However ceramic frying pans are great for gas or electric stoves. You might be able to clean them in the dishwasher, again this depends on what the manufacturer says.
You can also use good quality ceramic in the oven. Again, though, it’s important to check the manufacturer’s guidance.
There are few dangers with ceramic cookware. The main thing is to not use it above the recommended temperature as components could break down.
When I buy a pan I like it to have a lid. It depends on what you use it for though, if you are just frying you might not need it. I find it helps stop mess (by catching the drops of fat jumping out of the pan) and reduces clean up later. I also find a lid essential when I’m popping corn in the pan – it stops the popcorn going everywhere!
If your pan doesn’t come with a lid, this isn’t a big deal. For a 10 inch pan, I recommend the Earth Frying Tempered Glass Lid. It’s see through, which is great to check up on your cooking. It also has an insulated, comfortable Bakelite handle which makes it easy to pick up. Don’t forget to add the lid to the cost of the pan when comparing prices though!
Size will depend on whether you are cooking for the whole family, or just yourself, on how much space you have and what you are using the pan for. Size is measured as the diameter of the pan, sometimes labelled as the width. It doesn’t include the handle (which is sometimes included in the length).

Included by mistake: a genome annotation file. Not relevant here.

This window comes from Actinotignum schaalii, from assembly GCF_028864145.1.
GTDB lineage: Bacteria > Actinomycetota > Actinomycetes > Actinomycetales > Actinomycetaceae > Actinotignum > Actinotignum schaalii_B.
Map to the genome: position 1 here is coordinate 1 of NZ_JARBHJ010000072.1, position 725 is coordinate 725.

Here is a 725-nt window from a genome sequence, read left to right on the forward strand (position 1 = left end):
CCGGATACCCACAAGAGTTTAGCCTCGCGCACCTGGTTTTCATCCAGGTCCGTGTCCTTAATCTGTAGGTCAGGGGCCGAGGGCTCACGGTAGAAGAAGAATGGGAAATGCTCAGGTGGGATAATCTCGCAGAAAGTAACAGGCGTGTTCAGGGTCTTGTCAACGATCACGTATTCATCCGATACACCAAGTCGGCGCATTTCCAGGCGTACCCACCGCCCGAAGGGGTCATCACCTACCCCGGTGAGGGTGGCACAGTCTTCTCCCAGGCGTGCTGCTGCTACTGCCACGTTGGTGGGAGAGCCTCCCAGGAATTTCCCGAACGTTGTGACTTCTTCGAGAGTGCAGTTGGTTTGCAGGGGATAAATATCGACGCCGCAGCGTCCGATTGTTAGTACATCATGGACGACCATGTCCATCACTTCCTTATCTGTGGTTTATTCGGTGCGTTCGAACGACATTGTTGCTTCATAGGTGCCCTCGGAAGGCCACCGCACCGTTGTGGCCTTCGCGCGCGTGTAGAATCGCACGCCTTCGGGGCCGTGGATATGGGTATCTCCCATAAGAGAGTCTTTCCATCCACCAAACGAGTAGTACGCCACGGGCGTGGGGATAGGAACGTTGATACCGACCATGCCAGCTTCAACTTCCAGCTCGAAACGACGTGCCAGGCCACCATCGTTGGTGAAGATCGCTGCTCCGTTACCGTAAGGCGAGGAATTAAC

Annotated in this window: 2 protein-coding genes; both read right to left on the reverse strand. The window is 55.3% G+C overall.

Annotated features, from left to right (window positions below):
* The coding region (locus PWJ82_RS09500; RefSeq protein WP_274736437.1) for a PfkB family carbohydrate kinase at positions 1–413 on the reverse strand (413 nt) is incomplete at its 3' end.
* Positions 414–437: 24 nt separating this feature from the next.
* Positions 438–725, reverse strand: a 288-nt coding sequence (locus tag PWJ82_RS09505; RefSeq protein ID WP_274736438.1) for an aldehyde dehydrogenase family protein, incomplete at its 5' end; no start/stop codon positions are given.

I find that a 10 inch (25cm) pan is big enough for me when I cook for my family of 4. It’s also doesn’t take too much space. The height has never been an issue for me; all the pans reviewed here are deep enough for normal frying.
To help you find the best ceramic frying pan we’ve reviewed some great products:
The GreenPan Chatham is an affordable true ceramic pan with a range of sizes. The high heat resistance means you can start cooking on the stove top and then pop the pan in the oven or even use for broiling. In theory it is dishwasher and metal utensil safe but you risk it losing its nonstick quality.
It’s a great pan as long as you treat it with care. It cooks evenly, is easy to clean and can handle any food.